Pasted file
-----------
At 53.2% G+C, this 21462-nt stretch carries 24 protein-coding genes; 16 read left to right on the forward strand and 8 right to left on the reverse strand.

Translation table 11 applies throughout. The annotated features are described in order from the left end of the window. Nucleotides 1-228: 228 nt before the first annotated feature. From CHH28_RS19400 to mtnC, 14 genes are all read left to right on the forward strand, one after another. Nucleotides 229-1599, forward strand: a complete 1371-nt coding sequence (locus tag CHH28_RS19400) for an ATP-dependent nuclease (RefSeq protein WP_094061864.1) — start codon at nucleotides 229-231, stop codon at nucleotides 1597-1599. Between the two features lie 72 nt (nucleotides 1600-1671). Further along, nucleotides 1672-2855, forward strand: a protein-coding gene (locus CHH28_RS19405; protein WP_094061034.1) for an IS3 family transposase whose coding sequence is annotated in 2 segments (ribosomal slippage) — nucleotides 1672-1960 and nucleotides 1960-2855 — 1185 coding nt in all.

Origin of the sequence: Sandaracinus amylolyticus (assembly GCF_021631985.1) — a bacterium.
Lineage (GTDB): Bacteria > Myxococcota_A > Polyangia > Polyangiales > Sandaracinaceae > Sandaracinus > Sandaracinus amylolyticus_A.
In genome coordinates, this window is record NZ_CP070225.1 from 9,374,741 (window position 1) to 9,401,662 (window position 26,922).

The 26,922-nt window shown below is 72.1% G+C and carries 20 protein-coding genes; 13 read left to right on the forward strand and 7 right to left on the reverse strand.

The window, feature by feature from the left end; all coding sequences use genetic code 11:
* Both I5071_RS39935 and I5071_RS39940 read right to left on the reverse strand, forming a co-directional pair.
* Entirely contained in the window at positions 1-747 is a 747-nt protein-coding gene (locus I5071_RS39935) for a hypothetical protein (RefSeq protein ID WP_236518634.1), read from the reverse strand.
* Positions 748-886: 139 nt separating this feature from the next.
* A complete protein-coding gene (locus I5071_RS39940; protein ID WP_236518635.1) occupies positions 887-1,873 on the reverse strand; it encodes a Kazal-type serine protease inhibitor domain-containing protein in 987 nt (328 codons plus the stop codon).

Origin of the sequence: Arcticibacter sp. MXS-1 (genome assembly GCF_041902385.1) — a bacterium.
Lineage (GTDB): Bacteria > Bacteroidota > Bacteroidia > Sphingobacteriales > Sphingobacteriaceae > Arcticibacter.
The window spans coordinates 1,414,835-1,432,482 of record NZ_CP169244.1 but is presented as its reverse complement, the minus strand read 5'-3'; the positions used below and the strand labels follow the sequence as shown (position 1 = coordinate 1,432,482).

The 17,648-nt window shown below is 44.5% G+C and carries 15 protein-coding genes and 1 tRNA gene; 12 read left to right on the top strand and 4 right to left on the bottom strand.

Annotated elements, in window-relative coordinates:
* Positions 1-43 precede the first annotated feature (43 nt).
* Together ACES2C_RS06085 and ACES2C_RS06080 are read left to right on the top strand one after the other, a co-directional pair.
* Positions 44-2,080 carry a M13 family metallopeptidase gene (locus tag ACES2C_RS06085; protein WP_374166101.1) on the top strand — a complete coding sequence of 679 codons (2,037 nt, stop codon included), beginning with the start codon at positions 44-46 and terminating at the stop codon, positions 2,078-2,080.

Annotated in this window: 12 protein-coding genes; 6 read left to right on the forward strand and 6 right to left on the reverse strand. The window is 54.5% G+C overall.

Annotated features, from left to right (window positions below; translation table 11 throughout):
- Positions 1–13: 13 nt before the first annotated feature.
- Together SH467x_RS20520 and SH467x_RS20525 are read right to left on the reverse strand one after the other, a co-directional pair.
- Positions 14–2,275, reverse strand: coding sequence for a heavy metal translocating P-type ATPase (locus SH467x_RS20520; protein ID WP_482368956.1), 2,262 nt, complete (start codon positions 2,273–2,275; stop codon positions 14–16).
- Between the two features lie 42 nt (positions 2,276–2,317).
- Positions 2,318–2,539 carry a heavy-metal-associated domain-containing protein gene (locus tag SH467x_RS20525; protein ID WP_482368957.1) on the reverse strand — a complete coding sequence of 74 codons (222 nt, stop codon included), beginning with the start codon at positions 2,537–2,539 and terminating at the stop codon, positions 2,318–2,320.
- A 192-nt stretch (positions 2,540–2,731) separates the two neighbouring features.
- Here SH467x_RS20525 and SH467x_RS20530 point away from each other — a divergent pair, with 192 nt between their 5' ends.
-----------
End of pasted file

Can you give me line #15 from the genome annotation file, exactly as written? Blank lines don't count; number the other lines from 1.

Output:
The 17,648-nt window shown below is 44.5% G+C and carries 15 protein-coding genes and 1 tRNA gene; 12 read left to right on the top strand and 4 right to left on the bottom strand.